By the 1960s, this segregation became intolerable and the struggle for civil rights eventually turned the confederate culture upside down. These ‘confederates’ began losing their grip on America and, until recently, I thought we had succeeded in eliminating this primitive mentality, in spite of my experience in Georgia in the late 1970s. But the Tea Party, which originally was all about using taxes to bail out the big banks in the 2008 economic collapse, transformed into a political movement that seeks to re-assert the old ‘confederate’ mentality and agenda. This is not ‘conservative’ and don’t be fooled when they call themselves ‘conservatives’, because they are not. They have a very narrow political agenda that seeks to return women to a subordinate role to men by giving government the right to control women’s reproduction; by strengthening so-called ‘2nd Amendment’ rights to own and carry any weapon they want; by fighting against extending civil rights to gay people, and rejecting any change or action by the current ‘Black’ administration. The current situation in America is unacceptable to these ‘confederates’ precisely because it strengthens the impulses of the mid-1960s liberal political agenda to eliminate the confederate ‘culture’ that had succeeded in the latter 19th century through the 1960s.

The modus operandi of these confederates is to resist, stonewall, and obstruct whenever possible. They want to use the authority of law to impose their agenda just as ‘they’ did in the late 19th century in gaining control of the southern state governments and through the terrorism of the KKK after Reconstruction. They are democratic only when they are in control, and when they are not, they manipulate the authority of law to impose their agenda; they resist, obstruct and wield their ‘guns’ and Confederate flags in symbolic displays of ‘we the people’ and ‘don’t tread on me’ sloganism. This behavior is not ‘conservative’–it’s confederate. The sooner real Americans realize that this confederate mentality lies beneath the current political struggles in this country, and that it is just as traitorous now as it was in 1861, the sooner we can neutralize the Tea Party and eliminate the political gridlock inside the Beltway; the sooner we can deal with law enforcement that has become militarized for no good reason other than to perpetuate the inherently racist and undemocratic confederate mentality (as we now have seen in Ferguson MO), and the sooner we can apply the 13th, 14th and 15th amendments to the political process without interference from more primitive motivations to keep this country in a racially divided state.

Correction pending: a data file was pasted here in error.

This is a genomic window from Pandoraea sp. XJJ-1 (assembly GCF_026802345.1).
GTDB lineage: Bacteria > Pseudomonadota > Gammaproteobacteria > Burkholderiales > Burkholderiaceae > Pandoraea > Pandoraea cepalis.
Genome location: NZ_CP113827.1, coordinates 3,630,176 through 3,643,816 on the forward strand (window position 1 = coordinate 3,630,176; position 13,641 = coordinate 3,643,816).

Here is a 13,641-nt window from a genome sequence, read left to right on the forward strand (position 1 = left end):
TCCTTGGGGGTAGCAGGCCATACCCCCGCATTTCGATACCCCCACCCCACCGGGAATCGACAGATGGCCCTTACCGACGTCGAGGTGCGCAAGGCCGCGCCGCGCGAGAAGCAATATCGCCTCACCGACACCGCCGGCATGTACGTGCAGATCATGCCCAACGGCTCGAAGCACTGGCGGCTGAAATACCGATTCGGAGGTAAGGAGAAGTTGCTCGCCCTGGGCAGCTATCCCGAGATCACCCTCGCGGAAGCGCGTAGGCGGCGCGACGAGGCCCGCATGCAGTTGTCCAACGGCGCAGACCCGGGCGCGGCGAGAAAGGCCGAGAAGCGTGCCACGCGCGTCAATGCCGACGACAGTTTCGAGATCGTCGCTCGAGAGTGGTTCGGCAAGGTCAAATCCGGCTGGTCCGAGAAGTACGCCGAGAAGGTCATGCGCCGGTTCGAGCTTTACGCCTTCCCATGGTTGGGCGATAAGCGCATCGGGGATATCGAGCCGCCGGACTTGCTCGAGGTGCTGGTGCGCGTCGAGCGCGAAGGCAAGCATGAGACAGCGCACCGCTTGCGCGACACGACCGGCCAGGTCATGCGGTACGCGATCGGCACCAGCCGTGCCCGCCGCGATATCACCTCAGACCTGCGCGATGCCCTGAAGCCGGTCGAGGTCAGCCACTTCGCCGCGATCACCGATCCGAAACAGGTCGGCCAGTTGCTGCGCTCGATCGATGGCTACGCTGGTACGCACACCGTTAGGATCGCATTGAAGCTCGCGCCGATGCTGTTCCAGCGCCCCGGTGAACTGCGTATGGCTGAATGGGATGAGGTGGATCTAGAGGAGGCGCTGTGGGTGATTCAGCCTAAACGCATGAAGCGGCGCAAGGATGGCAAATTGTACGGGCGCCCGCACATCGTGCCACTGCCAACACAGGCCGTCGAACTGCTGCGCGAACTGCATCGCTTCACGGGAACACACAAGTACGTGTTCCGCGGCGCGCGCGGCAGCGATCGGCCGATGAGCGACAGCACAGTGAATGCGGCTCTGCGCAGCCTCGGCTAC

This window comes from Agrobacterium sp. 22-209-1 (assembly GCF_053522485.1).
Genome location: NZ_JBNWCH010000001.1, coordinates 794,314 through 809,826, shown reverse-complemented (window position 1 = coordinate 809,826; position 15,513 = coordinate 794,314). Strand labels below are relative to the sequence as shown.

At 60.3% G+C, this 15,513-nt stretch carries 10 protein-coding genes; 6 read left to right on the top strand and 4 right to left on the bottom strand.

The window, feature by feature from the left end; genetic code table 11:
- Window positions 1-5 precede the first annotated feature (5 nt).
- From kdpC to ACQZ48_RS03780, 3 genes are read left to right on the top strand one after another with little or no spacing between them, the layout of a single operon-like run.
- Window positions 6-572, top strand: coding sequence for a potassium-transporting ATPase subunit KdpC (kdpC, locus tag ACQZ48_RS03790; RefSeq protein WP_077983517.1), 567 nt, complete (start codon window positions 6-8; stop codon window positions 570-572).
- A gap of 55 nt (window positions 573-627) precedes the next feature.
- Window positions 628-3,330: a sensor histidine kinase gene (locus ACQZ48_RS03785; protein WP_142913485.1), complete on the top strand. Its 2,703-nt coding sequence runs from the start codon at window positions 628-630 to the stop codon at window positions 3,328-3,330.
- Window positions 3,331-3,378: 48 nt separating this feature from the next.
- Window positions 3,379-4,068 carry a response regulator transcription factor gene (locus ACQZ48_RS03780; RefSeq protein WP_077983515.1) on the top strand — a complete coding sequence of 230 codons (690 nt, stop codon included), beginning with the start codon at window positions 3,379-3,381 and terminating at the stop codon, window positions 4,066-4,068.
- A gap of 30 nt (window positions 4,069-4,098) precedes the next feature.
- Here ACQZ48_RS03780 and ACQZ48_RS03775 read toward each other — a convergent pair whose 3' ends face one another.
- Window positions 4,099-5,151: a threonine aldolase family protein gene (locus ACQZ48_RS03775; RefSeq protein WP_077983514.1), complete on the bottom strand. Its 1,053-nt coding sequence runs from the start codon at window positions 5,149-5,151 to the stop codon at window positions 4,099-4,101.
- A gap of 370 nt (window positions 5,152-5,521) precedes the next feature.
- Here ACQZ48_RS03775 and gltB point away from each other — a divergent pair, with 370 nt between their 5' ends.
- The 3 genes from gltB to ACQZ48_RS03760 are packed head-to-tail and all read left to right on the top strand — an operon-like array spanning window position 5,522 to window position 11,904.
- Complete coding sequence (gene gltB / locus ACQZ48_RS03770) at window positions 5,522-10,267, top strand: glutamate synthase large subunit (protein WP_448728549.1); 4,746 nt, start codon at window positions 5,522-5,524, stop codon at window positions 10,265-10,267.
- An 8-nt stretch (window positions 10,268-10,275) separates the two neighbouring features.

I fear that in the near future, there will be an alliance created between the various neo-Confederate, radical right wing, neo-Nazi, white supremacist and the religious right organizations, or at least an effort to unify them, into a political movement that will seek to re-gain control of the social, political and cultural narrative in the country at the expense of racial and ethnic minorities, women and LGBT.  We’re beginning to see a ground swell of this kind of nonsense in reaction to Obama’s election. We must stay vigilant lest these elements in the body-politic find their way into local, state and federal governments. If they do, we will face a political and constitutional crisis as serious as the formation of the Confederate States of America was.